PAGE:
Myths and Valor
John Buron, Keith MacLelland, Bill Porter
June 15 - July 15
Reception: Saturday, June 17th, 4-6pm
John Buron, Lorraine's Impending Appliance, photo transfer with gouache on paper, 8"x10"
Keith MacLelland, Big Tom Cowboy, mixed media: recycled paper, cardboard, glitter, ink, spray paint, grommet, 38"x25", 2013
Bill Porter, Retrace, acrylic house paint and mixed media on wood, 36"x26", 2015
Myths and Valor explores components of American nostalgia through objects, icons, and stories. Through their displacement or alteration, artists John Buron, Keith MacLelland, and Bill Porter reconsider these components for a fluid contemporary era in which anything seems possible, whether for better or for worse.
One view of mid-20th century America is a golden perception; of contentment, consumerism, and conformism. It was indeed a “booming” time period, the birth of “classic” American visual culture, and a bright, naive dawn that many modes of media ask us to harken back to. In "Myths and Valor", John Buron, Keith MacLelland, and Bill Porter examine these origins, question the validity of memory, and address such romanticism with this bygone era. Photographic memorabilia, familiar household fragments, classic comics, and Hollywood icons are stable and reassuring; they remind us of home, childhood, and help us to feel protected. Exploring the nuances and sometimes dark humor behind these remnants, Buron, MacLelland and Porter gently probe us to reflect on the past critically.
A primary color palette and heroic gestures set the stage for Myths and Valor. Commenting on nuclear family roles, Buron recontextualizes or highlights the intentions, desires, and undertones of actions captured in common suburban household scenes. He comments on the tradition and pride associated with having one’s picture taken. By tampering with the evidence of family snapshots via painting and collage, Buron remarks with mild absurdity, and points out the social and political parallels between the atomic age and today.
MacLelland’s sparkly, zestful “Monster Cowboys” are inspired by the gallantry and purity of the classic 1950s singing cowboys, such as Gene Autry and Roy Rogers. In contrast, his contemporary superheroes supply protection to us overly-stimulated, caffeinated and hyper-informed masses. His cowboy’s bodies are decorated with our own brightly colored cast-offs, such as scratch tickets, candy wrappers, and junk mail. Their muscles and superpowers are larger than life to fend off omnipresent modern-day horrors and fears, such as terrorism and cyber-bullies.
Meanwhile, Porter invokes the American dream through physical household materials such as old wooden stepladder planks and surfaces evoking shingles, fences, and home siding. Upon these materials, Porter uses house paint to express flat, open skies and just recognizable snippets of cartoons and comics, adding fragments of text and book pages. He acknowledges the powerful influence such illustrations and other traditional modes of storytelling have on youngsters’ moral values, and remarks on escapism and mystery.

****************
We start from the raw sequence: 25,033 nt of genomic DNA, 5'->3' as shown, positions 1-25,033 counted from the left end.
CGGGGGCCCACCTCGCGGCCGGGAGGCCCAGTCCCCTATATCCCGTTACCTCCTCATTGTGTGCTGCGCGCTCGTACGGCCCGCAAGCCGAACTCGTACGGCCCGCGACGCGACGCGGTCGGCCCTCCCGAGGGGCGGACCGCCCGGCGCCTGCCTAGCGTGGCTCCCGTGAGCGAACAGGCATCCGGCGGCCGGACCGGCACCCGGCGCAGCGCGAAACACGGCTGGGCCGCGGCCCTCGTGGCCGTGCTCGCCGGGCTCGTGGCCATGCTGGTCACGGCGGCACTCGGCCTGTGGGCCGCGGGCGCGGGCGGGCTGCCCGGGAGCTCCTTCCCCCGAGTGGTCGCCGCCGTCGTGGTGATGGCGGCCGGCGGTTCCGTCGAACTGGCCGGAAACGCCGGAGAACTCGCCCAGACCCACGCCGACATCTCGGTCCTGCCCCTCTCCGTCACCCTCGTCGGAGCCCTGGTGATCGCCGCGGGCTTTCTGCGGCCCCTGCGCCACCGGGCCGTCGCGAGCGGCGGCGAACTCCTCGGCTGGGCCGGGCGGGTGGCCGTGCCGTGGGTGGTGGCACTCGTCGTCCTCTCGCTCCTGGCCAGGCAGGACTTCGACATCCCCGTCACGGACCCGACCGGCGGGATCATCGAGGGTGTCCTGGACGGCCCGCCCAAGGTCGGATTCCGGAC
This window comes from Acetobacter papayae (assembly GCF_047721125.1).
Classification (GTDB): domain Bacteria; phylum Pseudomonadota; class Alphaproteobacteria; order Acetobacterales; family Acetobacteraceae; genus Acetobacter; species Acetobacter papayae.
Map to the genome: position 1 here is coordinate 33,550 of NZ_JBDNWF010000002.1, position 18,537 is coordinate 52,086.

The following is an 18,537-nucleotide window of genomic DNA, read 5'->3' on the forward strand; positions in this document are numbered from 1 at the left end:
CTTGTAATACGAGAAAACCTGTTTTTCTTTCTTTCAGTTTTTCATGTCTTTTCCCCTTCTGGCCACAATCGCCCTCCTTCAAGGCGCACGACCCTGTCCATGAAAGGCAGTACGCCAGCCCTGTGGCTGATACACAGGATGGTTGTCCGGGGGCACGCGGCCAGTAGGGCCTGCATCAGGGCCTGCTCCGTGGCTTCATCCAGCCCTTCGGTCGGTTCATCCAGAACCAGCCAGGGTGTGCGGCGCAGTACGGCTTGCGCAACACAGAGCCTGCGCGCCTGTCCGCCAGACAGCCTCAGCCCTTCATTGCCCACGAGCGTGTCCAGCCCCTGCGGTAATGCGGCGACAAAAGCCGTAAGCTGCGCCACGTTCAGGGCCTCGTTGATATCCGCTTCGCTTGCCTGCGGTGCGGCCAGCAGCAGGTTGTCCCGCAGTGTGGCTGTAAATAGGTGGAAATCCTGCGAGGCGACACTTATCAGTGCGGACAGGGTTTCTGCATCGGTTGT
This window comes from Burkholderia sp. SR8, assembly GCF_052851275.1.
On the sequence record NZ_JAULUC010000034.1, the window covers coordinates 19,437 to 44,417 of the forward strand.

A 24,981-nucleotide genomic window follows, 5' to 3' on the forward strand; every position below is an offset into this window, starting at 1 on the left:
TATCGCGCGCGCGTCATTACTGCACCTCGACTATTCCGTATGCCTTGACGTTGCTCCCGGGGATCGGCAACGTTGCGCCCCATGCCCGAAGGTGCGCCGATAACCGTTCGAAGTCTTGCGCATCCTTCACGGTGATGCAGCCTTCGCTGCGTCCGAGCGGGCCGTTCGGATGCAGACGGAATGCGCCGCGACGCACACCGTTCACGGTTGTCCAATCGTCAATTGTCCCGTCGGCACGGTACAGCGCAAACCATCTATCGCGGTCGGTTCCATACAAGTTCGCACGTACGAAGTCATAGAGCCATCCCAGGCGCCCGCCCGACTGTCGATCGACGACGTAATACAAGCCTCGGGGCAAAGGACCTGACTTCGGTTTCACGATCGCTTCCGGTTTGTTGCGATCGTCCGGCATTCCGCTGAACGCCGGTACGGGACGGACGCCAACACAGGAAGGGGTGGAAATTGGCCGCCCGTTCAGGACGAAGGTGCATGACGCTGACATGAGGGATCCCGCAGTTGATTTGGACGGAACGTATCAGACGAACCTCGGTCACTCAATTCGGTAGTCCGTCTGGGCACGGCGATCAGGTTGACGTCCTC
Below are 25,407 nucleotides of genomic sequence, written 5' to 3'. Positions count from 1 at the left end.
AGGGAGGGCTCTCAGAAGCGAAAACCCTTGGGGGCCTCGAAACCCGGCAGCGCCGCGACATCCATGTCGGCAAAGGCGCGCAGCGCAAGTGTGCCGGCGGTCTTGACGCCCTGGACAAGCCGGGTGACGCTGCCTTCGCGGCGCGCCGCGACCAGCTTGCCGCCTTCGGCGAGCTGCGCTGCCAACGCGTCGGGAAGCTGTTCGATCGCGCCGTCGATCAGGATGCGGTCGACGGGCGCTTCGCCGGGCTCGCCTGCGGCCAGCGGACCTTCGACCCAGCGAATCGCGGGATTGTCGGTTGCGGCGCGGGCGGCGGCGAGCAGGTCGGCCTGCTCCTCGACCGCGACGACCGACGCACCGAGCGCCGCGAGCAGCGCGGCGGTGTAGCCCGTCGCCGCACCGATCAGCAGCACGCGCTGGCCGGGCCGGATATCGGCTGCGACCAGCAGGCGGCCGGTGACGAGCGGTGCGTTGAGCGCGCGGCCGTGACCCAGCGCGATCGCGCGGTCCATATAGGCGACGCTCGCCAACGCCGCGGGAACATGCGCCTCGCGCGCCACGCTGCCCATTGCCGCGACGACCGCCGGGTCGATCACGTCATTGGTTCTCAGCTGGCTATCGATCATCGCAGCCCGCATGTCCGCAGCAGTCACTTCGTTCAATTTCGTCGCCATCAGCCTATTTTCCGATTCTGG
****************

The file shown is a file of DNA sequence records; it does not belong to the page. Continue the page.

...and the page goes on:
Examining patriotism and American identity, Buron, MacLelland, and Porter consider traditions and values. In reflecting on the recent past, they examine the powers of belief and authorship, and ask us to tread forth with compassion, awareness, and good humor.
John Buron grew up as a free range child in the small town Oakham Massachusetts. He received his Bachelor of Fine Arts degree in Studio Art at the University of Texas at Austin, with a concentration in painting, lithography and photography. He has continued to create and exhibit his artwork, primarily in New England. He works in software development for sustenance, which frees him from having to commoditize his art, and provides him with absolute creative freedom. John and his glorious wife Nancy moved to Providence in the fall of 2015. www.johnburon.com
Keith MacLelland is the Department Chair of Illustration and Associate Professor at LUCAD, and a former artist in Residence at St. Paul's School. He has exhibited throughout the United States in cities such as NY, LA, and Boston, and has been published in the US, France and Germany. MacLelland has presented visiting artist lecturers at MICA, LCAD, NESADSU, and AIB, and some clients include, Apple, COREL, Timberland, Wacom and the Washington Post. In addition, he has received kudos from 3x3, American Illustration, Applied Arts, Creative Quarterly, HOW Design and Society of Illustrators. www.keithmaclelland.com
Bill Porter is a visual artist and educator, located in Massachusetts. The son of an immigrant from Donegal, Ireland, Porter’s childhood curiosities about life were indulged with Christian stories and anecdotes of growing up on his father’s family farm. His father labored as a painting contractor, enabling Porter’s suburban American upbringing and exposure to visual modes of storytelling propagated through cartoons, comic strips and other syndicated forms of popular culture. Porter received his MFA from Lesley University College of Art and Design, (LUCAD) and his BFA from UMASS Amherst. He is currently Adjunct Professor of Animation and Motion Media at LUCAD.www.billaporter.com